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Re: [MTASCsft PATCH WIP5 01/33] Multi Thread, Async Signal and Async Cancel safety documentation: intro

On Nov 28, 2013, Torvald Riegel <> wrote:

> Our functions have sequential specifications, that is, there are
> preconditions and postconditions involving program state, arguments,
> return value.

There's more than that.  There are such effects as calling back, in
unspecified order (not even guaranteed sequential), user code that is
expected to behave in certain ways but that may perform arbitrary
additional operations.  There are such effects as interrupting a
function part-way and performing additional operations there.  There are
such effects as observable interleaving of concurrent executions.  These
are built right into the interface specifications.  I resist referring
to these as sequential specifications in order to retain whatever is
left of my sanity ;-)

Given that the model explicitly exposes unspecified internal states, I
don't see how your attempt to model it as if this wasn't the case is
conducive of intelligent conclusions.  IOW, these square objects won't
fit in these round holes.

> Given that your patch adds MT-Safe docs in the first place, I doubt
> there is a significant number of functions that have a concurrent
> specification.

I don't see how the purported conclusion follows from the premise.
It seems to imply there's some fundamental incompatibility between
thread-safety and concurrency!

> Obviously, this is somewhat simplified, and still incomplete.

It's too simplified and incomplete, and AFAICT built upon a premise that
equates safe with equivalent-to-sequential, which makes it unsuitable to
reason about POSIX.

>> as long as they all refrain from invoking undefined
>> behavior.

> Invoking undefined behavior is anything MT-Unsafe, and anything
> violating the preconditions of the sequential specifications?

If you change s/sequential//, and include the A[SC]-Unsafe cases within
the corresponding A[SC] contexts, and include cases specified as
undefined in the relevant language and other standards, yes.

>> This is perfectly sufficient as a user-visible definition.

> No, see above.  There are choices we have to make and reflect in the
> definition.

The choices you mentioned seemed to me to be artifacts of the unsuitable
model you tried to fit things in.

>> those arise from
>> the user-visible synchronization primitives only, which no functions are
>> required to use internally, for the simple fact that no function is
>> required to perform synchronization.

> If they don't access shared state, they are obviously not required to do
> that.  If they do, they will do in practice because then several threads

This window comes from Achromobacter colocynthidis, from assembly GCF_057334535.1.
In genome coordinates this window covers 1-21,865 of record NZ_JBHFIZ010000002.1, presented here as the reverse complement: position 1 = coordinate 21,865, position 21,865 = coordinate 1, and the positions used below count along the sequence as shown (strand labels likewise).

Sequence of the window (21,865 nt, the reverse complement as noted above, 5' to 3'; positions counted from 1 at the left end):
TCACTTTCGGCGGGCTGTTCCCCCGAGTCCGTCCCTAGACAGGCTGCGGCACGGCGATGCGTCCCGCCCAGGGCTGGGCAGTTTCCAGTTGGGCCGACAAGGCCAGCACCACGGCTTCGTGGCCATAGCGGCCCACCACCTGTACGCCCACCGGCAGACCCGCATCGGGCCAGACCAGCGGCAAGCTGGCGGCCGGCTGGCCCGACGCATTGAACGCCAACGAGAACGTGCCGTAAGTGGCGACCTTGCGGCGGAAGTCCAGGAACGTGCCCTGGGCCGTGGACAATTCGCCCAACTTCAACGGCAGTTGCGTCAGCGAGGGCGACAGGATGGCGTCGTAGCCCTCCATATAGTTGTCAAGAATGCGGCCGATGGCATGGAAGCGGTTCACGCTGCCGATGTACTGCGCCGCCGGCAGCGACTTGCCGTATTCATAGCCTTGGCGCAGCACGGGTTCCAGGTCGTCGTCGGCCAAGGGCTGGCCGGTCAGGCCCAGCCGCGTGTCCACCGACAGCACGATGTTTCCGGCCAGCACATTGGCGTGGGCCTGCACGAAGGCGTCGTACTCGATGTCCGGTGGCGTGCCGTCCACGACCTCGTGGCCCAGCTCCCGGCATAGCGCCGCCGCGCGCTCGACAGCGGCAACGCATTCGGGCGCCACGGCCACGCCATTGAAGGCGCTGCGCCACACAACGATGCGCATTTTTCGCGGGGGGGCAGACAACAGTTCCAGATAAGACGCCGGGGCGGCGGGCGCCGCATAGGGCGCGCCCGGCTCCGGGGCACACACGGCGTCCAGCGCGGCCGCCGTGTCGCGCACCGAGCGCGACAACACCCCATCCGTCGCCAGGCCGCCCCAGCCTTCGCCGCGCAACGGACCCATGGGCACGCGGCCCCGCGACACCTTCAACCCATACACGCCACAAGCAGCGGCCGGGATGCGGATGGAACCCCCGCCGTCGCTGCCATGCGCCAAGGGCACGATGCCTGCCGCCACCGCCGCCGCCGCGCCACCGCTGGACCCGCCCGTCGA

> access the same state.  If you don't want to read or produce garbage (in
> the sense of states beyond what's specified in the sequential spec)
> while doing that, you need to synchronize in some way; even if it's
> single-word state, you need to synchronize to prevent the compiler from
> making the assumption that this is sequential code (and thus reload, or
> do any other optimization only safe in sequential code).

> If you mean something else by synchronization, then please define it.  I
> already asked for a proper definition in a prior email.

By synchronization, I meant the synchronization primitives defined by
POSIX, that synchronize the complete memory state (per the definition).
No function is required to do that.  Even if it accesses shared state,
it could refrain from using the global-sync primitives exposed to users,
and rely on stricter ones.  Or C*11 atomics.  Or other features of the
hardware memory model.

Do you agree that only functions that POSIX explicitly specifies as
synchronization functions are required to perform that sort of
synchronization, and that all other implementations can resort to more
efficient primitives that are not exposed by POSIX interfaces, even if
they are available to users through the implementation language?

Do you agree that it follows from this that users of the POSIX APIs must
not rely on any functions' performing global synchronization, and must
perform it on their own if that's what they (the users) require?

>> The internal library implementation may need to be aware of the
>> underlying hardware and language memory models, and the application may
>> want to take advantage of additional flexibility provided by them, but
>> those are outside the scope of POSIX, and of the definition of whether
>> POSIX-defined interfaces are MT-Safe.

> If POSIX doesn't want to rely on a language's memory model (which would
> be unwise in the long term IMHO), fine.

There appears to be some miscommunication here.  Not exposing all of a
model to users doesn't amount to not relying on it internally, nor to
having incompatibilities with it.  Which of these, if any, would be

> But then it needs to define it's own memory model precisely.

That's already done.  And, surprise, it's fully compatible with C*11's
memory models!  Thanks for the flexibility afforded by POSIX, C*11 could
evolve and introduce new features and guarantees without conflicting
with it!

> Do you think that's just bloat?

Not really.  It matters when it matters, e.g., to assess properties of
an internal implementation.  For higher abstraction layers, it may very
well not matter at all, as operation most often relies on looser
guarantees typical of higher layers on top of lower ones that take care
of abstract away much of the complexity.

Alexandre Oliva, freedom fighter
You must be the change you wish to see in the world. -- Gandhi
Be Free! --   FSF Latin America board member
Free Software Evangelist      Red Hat Brazil Compiler Engineer

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